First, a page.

Gold And Silver Weekly Futures Report, August 3, 2012: Winter Storm Of Volatility Is Coming

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Includes: GLD, IAU, PHYS, SLV
by: Patrick MontesDeOca

And for U.S. markets this year, "winter" could mean a storm of volatility in the form of November elections, a government debt ceiling hit soon after, and the so-called "fiscal cliff" in 2013, as the Bush-era tax cuts come due to expire and several billions of dollars in mandatory budget cuts kick in.

As investors mark the Aug. 5 anniversary of the United States losing its triple-A rating from Standard & Poor's, they do so in a market that looks deep in summer slumber - a big change from a year-ago.

August and September 2011, market volatility spiked to levels reminiscent of the height of the U.S. financial crisis. By early October, the S&P 500 was flirting with a bear market. The debt downgrade, which came with the warning that more could be in store, followed weeks of watching congressional leaders play chicken with raising the country's debt ceiling and a feud over a deficit-cutting plan that few deemed deep enough.

The gold and silver markets started the week with high expectations of Mr. Bernanke to announce some kind of specific measure to be taking by the Federal Reserve with regards to QE3 or any form of economic stimuli for the US economy.

Without any specific formula or commitment to follow through from the Federal Reserve to implement any new and immediate measure, the yellow metal ended the week at $1,603 down $9 per ounce and silver at 27.82 +31.2 cents per ounce.

As we move into the third quarter of 2012, the world central planners continue to kick the can down the road with regards to any worldwide resolution or concerted effort to stop the world economy from falling to a deeper and more painful and dangerous deflationary spiral. The precious metals like gold and silver are beginning to confirm some very bullish technical patterns.

This descending falling wedge reversal daily resistance level of $1,605 was broken on July 26, 2012. By using this work to forecast the upper end of the target range we can identify the $1,780 to $1,800 levels as the potential targets near term.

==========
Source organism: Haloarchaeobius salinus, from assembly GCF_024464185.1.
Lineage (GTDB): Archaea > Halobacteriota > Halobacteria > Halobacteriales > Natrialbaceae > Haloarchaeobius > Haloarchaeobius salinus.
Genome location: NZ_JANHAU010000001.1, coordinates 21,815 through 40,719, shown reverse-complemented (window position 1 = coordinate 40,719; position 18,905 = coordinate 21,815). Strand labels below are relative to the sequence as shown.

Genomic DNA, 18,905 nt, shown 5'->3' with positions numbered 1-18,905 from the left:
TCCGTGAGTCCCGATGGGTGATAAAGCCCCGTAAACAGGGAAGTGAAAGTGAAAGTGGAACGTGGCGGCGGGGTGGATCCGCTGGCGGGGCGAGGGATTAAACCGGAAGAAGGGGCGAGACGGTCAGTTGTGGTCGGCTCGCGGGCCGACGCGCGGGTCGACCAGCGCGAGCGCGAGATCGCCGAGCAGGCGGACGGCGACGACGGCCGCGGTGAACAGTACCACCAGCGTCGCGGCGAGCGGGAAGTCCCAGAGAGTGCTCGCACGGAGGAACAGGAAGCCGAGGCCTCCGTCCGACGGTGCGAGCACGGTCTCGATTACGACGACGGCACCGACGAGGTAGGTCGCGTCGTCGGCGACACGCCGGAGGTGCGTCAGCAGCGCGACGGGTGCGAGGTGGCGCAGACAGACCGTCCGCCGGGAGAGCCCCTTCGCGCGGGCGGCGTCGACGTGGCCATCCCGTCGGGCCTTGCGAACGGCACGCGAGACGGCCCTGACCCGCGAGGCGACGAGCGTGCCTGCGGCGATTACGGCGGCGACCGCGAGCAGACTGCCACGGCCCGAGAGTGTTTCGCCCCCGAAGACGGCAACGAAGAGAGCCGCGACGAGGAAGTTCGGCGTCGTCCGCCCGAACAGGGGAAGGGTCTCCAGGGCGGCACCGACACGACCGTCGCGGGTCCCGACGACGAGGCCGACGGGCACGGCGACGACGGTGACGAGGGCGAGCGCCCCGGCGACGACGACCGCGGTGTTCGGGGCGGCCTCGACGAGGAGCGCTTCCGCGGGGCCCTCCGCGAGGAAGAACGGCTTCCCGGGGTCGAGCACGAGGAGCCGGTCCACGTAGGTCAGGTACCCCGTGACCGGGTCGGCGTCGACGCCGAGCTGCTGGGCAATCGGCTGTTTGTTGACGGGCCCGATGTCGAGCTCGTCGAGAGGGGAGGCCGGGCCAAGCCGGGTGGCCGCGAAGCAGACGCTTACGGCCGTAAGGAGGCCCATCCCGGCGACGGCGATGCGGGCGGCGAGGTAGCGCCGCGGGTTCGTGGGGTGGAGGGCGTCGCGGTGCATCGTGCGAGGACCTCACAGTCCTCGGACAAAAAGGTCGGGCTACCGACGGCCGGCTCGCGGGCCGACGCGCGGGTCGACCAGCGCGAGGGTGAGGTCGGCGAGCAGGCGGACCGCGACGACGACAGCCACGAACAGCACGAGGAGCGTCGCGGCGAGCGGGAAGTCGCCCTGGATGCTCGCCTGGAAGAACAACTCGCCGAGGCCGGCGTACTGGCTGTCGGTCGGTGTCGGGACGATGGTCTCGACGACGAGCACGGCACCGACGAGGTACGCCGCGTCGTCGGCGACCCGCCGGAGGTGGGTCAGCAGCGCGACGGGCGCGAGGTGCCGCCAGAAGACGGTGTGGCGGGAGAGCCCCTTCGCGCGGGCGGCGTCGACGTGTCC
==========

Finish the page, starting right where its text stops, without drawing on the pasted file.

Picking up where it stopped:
Let's take a look at the daily gold and silver chart technical indicators below and see what we can look forward to next week.

The August (Comex) gold contract closed at 1,609. The 52 week range is: 1,529.30 - 1,921.50.

The market closing above the daily 9, 18 and 36 day MA's on a weekly basis, negates the previous short - term bearish momentum neutral to bullish.

With the market closing above the weekly VC Weekly Price Momentum Indicator of $1,609, it has changed the weekly bearish trend to bullish.

Look to take some profits if long as we reach the 1.632 and 1.654 levels early next week. If stops are taken out at these levels, we could see a rally up to the $1,700 weekly resistance levels.

Buy corrections at the $1,587 and $1,564 area to cover shorts and go long on a weekly reversal stop. If long use the $1,564 level as a SCO/GTC (Stop Close Only and Good Till Cancelled order).

The December (Comex) silver futures contract closed at 27.882. The 52 week range is: 26.20 - 44.19.

The market closing above the daily 9, 18 and 36 day MAs on a weekly basis, negates the previous short - term bearish momentum to bullish.

With the market closing above the VC Weekly Price Momentum Indicator of 27.73, it has changed the weekly bearish trend to bullish.

Look to take some profits if long as we reach the 28.50 and 29.17 levels early next week. If stops are taken out at these levels, we could see a rally up to the 30 per ounce weekly resistance levels.

Buy corrections at the 27.06 and 26.29 area to cover shorts and go long on a reversal stop. If long use the 26.29 levels as a SCO/GTC ( Stop Close Only and Good Till Cancelled order).

Disclosure: I have no positions in any stocks mentioned, but may initiate a long position in AG, AGQ, SLV, PSLV, PHYS, GLD, GDX, SLW over the next 72 hours.

Additional disclosure: Precious metals products trading involves significant risk of loss and is not suitable for everyone. Past performance is not necessarily indicative of future results.